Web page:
The way you learn is the way we do business.


 

   The way you learn is the way we do business.



10 Things The Army Taught Me About Business: The Deadliest Weapon on the Battlefield (and in the office)

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Rick Stockburger


 

10 Things The Army Taught Me About Business

 

Leadership is a topic that has always been extremely important to me. I have served in combat zones as a United States Army Infantryman as a non-commissioned officer and those lessons relate amazingly to my career. Infantrymen always joke that when we get out we have attained no skillset from our Army training that transitions directly to the real world. I am amazing with a rifle at 300 meters (my designated marksmen might disagree with that) and my learned ability to apply corrective action is not acceptable in most human resources departments.

 

As I have set out to change the world I realize that I could not have been more wrong. The Army trained me to be a leader that can overcome any obstacle. Even though it is not my branch's motto I have always been envious of the United States Navy Seabee's motto and take it to work with me everyday.

 

"Can do.  With willing hearts and skillful hands; the difficult we do immediately, the impossible takes a bit longer.  With compassion for others we build, we fight, for peace with freedom."

 

This series will highlight the top 10 lessons I took from the battlefield to the office. I wholly attribute these attributes to my success.

 

 

The Deadliest Weapon On The Battlefield (and in the office)

 

As an Infantryman the first thought that comes to mind for me to answer this question is an Infantryman with an M4, some might say an M1A1Abrams or an A-10 Warthog or a Navy Seal and we would all be half right. Well if it's none of those what would it be? What makes the United States Army the most effective team on any battlefield is a radio.

 

Wait, what did he just say? You heard it here first, the answer is:

 

Communication is the deadliest weapon on the battlefield.

 

How could a gunner in an Abrams shoot if no one identified the target? How could an A-10 bring the thunder if he didn't know where to fly? How could an Infantryman get into position to fight if he doesn't know where the rest of his team is? Even a Special Forces Operative is nothing without working within a team.

 

The military has a very streamlined approach to communication employing and empowering leaders to think on their feet and make decisions that are within the constrains of completing a mission. Do you do this as a leader? Do the managers under you have a clear idea of what your mission is and then the ability to act on your behalf to complete tasks that are part of your overall endeavor?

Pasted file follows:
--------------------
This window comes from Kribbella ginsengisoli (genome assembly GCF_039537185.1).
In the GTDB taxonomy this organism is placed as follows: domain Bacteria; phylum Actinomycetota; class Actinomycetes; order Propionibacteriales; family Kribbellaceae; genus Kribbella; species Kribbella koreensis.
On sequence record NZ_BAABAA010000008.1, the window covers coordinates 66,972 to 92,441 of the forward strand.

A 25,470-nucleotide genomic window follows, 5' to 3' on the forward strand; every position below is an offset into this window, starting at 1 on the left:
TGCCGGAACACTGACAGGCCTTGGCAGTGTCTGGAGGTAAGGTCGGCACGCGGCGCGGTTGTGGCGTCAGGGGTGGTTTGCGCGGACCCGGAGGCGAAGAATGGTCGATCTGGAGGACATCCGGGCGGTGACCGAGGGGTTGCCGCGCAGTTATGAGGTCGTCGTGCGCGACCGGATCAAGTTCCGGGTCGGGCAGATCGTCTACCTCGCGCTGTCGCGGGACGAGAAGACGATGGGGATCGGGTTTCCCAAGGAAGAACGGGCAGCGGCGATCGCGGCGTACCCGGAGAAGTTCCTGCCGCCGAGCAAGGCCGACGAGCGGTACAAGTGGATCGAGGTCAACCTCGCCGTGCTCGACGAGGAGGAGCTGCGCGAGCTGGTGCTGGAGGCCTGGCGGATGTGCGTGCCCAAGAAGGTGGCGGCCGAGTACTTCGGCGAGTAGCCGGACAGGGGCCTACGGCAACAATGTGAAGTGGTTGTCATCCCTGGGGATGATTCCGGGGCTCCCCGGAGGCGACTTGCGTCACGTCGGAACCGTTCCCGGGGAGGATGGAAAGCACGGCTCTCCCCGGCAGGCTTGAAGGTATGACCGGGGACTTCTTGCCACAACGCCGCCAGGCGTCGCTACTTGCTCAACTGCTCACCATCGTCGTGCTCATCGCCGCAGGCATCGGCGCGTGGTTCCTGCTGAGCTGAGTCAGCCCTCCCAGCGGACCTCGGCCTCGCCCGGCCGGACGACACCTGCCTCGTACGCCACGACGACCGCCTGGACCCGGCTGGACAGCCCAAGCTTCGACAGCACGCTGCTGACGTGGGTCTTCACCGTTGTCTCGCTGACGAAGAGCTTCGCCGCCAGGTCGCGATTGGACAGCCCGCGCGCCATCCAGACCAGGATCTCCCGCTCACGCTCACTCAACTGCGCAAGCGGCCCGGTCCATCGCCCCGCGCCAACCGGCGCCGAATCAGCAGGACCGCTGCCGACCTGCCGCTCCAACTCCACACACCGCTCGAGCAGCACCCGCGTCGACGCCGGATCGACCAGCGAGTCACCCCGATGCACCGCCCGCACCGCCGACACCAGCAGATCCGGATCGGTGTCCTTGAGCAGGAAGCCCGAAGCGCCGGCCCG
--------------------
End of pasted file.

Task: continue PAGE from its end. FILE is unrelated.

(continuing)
If we as leaders employ effective communication tools we can not only rest assured that our employees know the direction of the organization but we can in turn empower them to act and lead autonomously so we can dedicate our time to other action items that are on our docket. It all starts with effectively communicating your mission and making sure that every person from top to bottom knows your mission inside and out.

 

As a private I knew the strategic intent that the general had put down for a mission in Kosovo. I knew what sector my battalion was working in, I knew my companies role inside that sector, I knew my platoon's patrol schedule, I knew that if something happened to my squad leader or team leader that I could fill his role and we would be able to complete our mission. Is that something that you can say for your company? If it's not then let's work on that.

 

If you're not the CEO, ask yourself these questions:

 

1.) What does my company do and why?

 

2.) What does my division do and why?

 

3.) What is my companies strategic intent?

 

4.) What does my bosses boss do and how does that affect my boss?

 

5.) If my boss quit and I had to fill in for him tomorrow what would I need to know and do I know it?

 

Find the answers to these questions and make sure that the people under you know the answers as well. Naturally we want to horde information to appear like our job is important and for our own security. I assure you that hording this information is not only a detriment to your growth as a leader but a detriment to those you lead and those that lead you.

 

Effective communication is a weapon we must employ in our offices and in our homes. If this is somewhere you are lacking let's continue the conversation, if you have a question you're not the only one.

 

Let's start communicating together.

 

I'll leave you with this picture of me communicating in Afghanistan

 

Rick Stockburger

Vice President of Collaboration and former U.S. Army Infantryman

 

 

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